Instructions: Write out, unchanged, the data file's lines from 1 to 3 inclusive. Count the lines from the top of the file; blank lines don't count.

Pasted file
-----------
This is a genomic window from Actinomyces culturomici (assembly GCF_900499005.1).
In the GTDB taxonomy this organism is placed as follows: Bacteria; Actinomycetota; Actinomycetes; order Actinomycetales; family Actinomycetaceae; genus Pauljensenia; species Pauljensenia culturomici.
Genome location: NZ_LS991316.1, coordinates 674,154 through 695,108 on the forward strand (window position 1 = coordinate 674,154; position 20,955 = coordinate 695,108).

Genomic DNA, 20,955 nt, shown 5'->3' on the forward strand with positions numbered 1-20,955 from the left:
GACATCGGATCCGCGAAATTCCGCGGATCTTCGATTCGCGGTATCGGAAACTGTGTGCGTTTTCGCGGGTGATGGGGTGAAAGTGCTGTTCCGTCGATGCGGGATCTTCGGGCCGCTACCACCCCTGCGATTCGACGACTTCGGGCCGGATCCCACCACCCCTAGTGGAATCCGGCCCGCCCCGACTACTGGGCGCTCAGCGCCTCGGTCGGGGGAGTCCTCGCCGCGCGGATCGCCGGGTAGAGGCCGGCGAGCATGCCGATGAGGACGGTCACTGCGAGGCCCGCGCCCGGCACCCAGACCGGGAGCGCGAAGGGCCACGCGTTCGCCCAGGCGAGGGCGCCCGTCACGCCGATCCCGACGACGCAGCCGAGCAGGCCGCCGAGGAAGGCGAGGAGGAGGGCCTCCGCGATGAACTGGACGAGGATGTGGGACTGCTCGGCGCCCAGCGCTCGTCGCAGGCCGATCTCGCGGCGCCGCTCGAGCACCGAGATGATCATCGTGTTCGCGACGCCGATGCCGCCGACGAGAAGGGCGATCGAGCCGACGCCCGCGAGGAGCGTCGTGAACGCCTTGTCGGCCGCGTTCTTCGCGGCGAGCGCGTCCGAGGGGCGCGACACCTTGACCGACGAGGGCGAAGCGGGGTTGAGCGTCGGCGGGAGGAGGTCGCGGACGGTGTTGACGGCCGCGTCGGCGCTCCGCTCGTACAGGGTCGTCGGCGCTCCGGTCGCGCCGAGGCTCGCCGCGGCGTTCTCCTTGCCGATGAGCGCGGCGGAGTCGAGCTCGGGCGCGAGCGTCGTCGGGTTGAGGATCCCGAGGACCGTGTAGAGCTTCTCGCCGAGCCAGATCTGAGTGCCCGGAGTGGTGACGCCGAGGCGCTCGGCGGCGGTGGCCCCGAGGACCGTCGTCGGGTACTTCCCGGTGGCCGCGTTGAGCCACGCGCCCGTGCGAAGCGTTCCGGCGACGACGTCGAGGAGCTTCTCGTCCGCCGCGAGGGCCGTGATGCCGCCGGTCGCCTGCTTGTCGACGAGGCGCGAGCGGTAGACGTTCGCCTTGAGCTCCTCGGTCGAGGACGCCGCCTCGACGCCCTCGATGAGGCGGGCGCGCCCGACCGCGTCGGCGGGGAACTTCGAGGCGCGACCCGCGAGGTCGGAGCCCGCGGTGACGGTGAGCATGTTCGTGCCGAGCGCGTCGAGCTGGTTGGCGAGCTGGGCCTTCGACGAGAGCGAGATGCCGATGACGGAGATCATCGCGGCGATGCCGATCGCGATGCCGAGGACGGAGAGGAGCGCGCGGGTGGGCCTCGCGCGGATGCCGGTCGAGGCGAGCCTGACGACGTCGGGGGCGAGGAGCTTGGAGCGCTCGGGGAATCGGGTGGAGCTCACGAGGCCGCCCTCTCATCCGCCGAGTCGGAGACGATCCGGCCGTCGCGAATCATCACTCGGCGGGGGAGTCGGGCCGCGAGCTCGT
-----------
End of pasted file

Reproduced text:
This is a genomic window from Actinomyces culturomici (assembly GCF_900499005.1).
In the GTDB taxonomy this organism is placed as follows: Bacteria; Actinomycetota; Actinomycetes; order Actinomycetales; family Actinomycetaceae; genus Pauljensenia; species Pauljensenia culturomici.
Genome location: NZ_LS991316.1, coordinates 674,154 through 695,108 on the forward strand (window position 1 = coordinate 674,154; position 20,955 = coordinate 695,108).